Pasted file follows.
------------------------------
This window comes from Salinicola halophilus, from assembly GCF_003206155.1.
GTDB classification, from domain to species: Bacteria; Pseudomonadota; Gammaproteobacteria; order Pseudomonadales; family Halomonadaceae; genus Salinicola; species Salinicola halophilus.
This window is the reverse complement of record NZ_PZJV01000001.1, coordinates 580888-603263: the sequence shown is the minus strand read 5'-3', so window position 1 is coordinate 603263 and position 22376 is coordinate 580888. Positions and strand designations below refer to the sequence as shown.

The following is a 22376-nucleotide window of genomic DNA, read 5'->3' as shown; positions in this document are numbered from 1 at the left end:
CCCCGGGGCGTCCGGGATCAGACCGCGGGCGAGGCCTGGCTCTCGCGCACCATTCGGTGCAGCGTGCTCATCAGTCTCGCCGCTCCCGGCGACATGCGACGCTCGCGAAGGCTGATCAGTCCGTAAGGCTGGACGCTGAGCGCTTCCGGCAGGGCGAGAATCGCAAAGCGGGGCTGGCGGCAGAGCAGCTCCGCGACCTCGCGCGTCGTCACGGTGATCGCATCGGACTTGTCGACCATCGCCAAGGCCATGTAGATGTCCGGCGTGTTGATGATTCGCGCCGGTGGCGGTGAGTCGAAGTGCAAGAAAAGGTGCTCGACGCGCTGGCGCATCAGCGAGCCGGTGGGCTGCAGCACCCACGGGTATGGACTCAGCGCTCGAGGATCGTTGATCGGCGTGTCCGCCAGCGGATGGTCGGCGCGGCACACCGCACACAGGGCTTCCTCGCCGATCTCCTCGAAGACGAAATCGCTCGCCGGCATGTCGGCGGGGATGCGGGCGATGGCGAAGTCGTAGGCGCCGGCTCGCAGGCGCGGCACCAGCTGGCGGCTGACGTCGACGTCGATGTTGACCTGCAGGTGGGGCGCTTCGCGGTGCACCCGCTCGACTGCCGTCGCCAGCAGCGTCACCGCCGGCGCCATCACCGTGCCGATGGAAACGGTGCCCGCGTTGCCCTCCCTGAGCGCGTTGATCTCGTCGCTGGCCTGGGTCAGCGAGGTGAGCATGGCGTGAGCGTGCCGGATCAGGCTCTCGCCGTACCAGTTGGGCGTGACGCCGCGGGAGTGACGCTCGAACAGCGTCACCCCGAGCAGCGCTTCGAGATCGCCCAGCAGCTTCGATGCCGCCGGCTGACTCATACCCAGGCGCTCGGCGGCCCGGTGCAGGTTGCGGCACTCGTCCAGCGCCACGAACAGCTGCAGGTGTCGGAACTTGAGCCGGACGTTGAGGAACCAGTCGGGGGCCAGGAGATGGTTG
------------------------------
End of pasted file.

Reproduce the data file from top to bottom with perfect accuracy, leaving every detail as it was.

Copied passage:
This window comes from Salinicola halophilus, from assembly GCF_003206155.1.
GTDB classification, from domain to species: Bacteria; Pseudomonadota; Gammaproteobacteria; order Pseudomonadales; family Halomonadaceae; genus Salinicola; species Salinicola halophilus.
This window is the reverse complement of record NZ_PZJV01000001.1, coordinates 580888-603263: the sequence shown is the minus strand read 5'-3', so window position 1 is coordinate 603263 and position 22376 is coordinate 580888. Positions and strand designations below refer to the sequence as shown.

The following is a 22376-nucleotide window of genomic DNA, read 5'->3' as shown; positions in this document are numbered from 1 at the left end:
CCCCGGGGCGTCCGGGATCAGACCGCGGGCGAGGCCTGGCTCTCGCGCACCATTCGGTGCAGCGTGCTCATCAGTCTCGCCGCTCCCGGCGACATGCGACGCTCGCGAAGGCTGATCAGTCCGTAAGGCTGGACGCTGAGCGCTTCCGGCAGGGCGAGAATCGCAAAGCGGGGCTGGCGGCAGAGCAGCTCCGCGACCTCGCGCGTCGTCACGGTGATCGCATCGGACTTGTCGACCATCGCCAAGGCCATGTAGATGTCCGGCGTGTTGATGATTCGCGCCGGTGGCGGTGAGTCGAAGTGCAAGAAAAGGTGCTCGACGCGCTGGCGCATCAGCGAGCCGGTGGGCTGCAGCACCCACGGGTATGGACTCAGCGCTCGAGGATCGTTGATCGGCGTGTCCGCCAGCGGATGGTCGGCGCGGCACACCGCACACAGGGCTTCCTCGCCGATCTCCTCGAAGACGAAATCGCTCGCCGGCATGTCGGCGGGGATGCGGGCGATGGCGAAGTCGTAGGCGCCGGCTCGCAGGCGCGGCACCAGCTGGCGGCTGACGTCGACGTCGATGTTGACCTGCAGGTGGGGCGCTTCGCGGTGCACCCGCTCGACTGCCGTCGCCAGCAGCGTCACCGCCGGCGCCATCACCGTGCCGATGGAAACGGTGCCCGCGTTGCCCTCCCTGAGCGCGTTGATCTCGTCGCTGGCCTGGGTCAGCGAGGTGAGCATGGCGTGAGCGTGCCGGATCAGGCTCTCGCCGTACCAGTTGGGCGTGACGCCGCGGGAGTGACGCTCGAACAGCGTCACCCCGAGCAGCGCTTCGAGATCGCCCAGCAGCTTCGATGCCGCCGGCTGACTCATACCCAGGCGCTCGGCGGCCCGGTGCAGGTTGCGGCACTCGTCCAGCGCCACGAACAGCTGCAGGTGTCGGAACTTGAGCCGGACGTTGAGGAACCAGTCGGGGGCCAGGAGATGGTTG